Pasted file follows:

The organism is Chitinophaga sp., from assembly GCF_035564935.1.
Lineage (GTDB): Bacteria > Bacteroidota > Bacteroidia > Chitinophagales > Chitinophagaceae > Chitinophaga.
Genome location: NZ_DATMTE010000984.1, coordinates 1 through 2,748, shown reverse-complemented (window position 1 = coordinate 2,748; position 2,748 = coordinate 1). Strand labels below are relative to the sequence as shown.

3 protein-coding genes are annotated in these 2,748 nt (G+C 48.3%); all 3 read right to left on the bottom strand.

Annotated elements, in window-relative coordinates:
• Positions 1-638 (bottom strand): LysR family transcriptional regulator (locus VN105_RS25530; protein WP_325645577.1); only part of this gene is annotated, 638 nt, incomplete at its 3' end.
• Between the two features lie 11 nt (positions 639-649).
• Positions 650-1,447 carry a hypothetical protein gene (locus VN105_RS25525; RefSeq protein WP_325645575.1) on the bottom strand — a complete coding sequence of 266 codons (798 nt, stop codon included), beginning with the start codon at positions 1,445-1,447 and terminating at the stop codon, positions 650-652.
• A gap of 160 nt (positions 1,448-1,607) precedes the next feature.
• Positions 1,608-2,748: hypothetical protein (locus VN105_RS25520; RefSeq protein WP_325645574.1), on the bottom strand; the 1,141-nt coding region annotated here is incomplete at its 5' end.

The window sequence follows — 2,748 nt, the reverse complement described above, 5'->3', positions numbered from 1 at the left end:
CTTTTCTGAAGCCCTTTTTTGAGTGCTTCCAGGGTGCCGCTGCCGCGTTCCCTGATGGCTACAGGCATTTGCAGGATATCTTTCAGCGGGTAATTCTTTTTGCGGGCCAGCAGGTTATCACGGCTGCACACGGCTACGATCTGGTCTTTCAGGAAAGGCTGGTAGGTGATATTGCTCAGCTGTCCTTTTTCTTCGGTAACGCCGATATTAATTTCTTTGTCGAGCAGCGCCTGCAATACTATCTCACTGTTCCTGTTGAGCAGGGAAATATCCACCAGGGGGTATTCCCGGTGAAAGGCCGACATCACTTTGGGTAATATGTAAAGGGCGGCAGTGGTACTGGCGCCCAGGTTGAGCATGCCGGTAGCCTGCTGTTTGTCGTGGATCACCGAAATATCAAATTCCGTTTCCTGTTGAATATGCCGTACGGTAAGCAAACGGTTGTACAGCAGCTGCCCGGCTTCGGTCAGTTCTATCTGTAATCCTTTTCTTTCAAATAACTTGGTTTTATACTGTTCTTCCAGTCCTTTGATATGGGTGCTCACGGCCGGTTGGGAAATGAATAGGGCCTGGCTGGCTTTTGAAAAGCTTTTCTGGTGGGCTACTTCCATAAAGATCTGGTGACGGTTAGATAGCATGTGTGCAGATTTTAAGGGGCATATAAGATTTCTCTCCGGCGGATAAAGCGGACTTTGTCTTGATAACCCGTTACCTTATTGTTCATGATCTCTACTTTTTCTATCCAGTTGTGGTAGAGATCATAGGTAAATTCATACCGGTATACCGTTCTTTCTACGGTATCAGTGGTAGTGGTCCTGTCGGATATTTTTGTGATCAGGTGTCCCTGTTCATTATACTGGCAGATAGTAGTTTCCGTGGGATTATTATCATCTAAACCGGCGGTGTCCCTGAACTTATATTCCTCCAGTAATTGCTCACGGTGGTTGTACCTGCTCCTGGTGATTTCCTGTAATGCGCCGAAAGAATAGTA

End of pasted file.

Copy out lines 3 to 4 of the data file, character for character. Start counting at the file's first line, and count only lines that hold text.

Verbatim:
Genome location: NZ_DATMTE010000984.1, coordinates 1 through 2,748, shown reverse-complemented (window position 1 = coordinate 2,748; position 2,748 = coordinate 1). Strand labels below are relative to the sequence as shown.

3 protein-coding genes are annotated in these 2,748 nt (G+C 48.3%); all 3 read right to left on the bottom strand.